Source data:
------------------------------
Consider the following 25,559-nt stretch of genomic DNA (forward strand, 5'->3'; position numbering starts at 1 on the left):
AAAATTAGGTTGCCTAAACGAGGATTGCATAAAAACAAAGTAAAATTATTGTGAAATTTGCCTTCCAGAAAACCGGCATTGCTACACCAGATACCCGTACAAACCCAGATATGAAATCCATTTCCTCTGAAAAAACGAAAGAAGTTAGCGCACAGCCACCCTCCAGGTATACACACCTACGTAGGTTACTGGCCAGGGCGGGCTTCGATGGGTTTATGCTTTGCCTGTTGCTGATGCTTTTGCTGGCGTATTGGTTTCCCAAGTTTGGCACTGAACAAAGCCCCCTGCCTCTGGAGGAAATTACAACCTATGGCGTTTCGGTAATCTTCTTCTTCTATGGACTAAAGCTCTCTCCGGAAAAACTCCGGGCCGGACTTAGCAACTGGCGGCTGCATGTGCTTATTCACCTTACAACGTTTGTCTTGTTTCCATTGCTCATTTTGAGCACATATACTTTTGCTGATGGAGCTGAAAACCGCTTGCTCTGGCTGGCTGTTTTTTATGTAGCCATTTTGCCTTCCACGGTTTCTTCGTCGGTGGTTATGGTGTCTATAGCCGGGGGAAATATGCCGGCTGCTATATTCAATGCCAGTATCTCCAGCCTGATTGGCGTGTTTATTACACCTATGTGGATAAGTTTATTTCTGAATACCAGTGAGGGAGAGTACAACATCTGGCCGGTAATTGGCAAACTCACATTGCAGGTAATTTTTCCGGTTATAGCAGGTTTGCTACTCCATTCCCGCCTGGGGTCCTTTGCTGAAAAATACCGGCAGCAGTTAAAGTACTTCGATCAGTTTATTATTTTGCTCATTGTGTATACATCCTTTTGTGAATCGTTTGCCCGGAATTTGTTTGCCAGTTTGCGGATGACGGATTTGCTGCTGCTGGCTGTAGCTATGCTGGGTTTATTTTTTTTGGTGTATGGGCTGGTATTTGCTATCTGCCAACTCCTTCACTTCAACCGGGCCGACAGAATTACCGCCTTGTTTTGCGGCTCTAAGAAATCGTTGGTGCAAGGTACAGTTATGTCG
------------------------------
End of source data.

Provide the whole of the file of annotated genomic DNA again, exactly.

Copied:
Consider the following 25,559-nt stretch of genomic DNA (forward strand, 5'->3'; position numbering starts at 1 on the left):
AAAATTAGGTTGCCTAAACGAGGATTGCATAAAAACAAAGTAAAATTATTGTGAAATTTGCCTTCCAGAAAACCGGCATTGCTACACCAGATACCCGTACAAACCCAGATATGAAATCCATTTCCTCTGAAAAAACGAAAGAAGTTAGCGCACAGCCACCCTCCAGGTATACACACCTACGTAGGTTACTGGCCAGGGCGGGCTTCGATGGGTTTATGCTTTGCCTGTTGCTGATGCTTTTGCTGGCGTATTGGTTTCCCAAGTTTGGCACTGAACAAAGCCCCCTGCCTCTGGAGGAAATTACAACCTATGGCGTTTCGGTAATCTTCTTCTTCTATGGACTAAAGCTCTCTCCGGAAAAACTCCGGGCCGGACTTAGCAACTGGCGGCTGCATGTGCTTATTCACCTTACAACGTTTGTCTTGTTTCCATTGCTCATTTTGAGCACATATACTTTTGCTGATGGAGCTGAAAACCGCTTGCTCTGGCTGGCTGTTTTTTATGTAGCCATTTTGCCTTCCACGGTTTCTTCGTCGGTGGTTATGGTGTCTATAGCCGGGGGAAATATGCCGGCTGCTATATTCAATGCCAGTATCTCCAGCCTGATTGGCGTGTTTATTACACCTATGTGGATAAGTTTATTTCTGAATACCAGTGAGGGAGAGTACAACATCTGGCCGGTAATTGGCAAACTCACATTGCAGGTAATTTTTCCGGTTATAGCAGGTTTGCTACTCCATTCCCGCCTGGGGTCCTTTGCTGAAAAATACCGGCAGCAGTTAAAGTACTTCGATCAGTTTATTATTTTGCTCATTGTGTATACATCCTTTTGTGAATCGTTTGCCCGGAATTTGTTTGCCAGTTTGCGGATGACGGATTTGCTGCTGCTGGCTGTAGCTATGCTGGGTTTATTTTTTTTGGTGTATGGGCTGGTATTTGCTATCTGCCAACTCCTTCACTTCAACCGGGCCGACAGAATTACCGCCTTGTTTTGCGGCTCTAAGAAATCGTTGGTGCAAGGTACAGTTATGTCG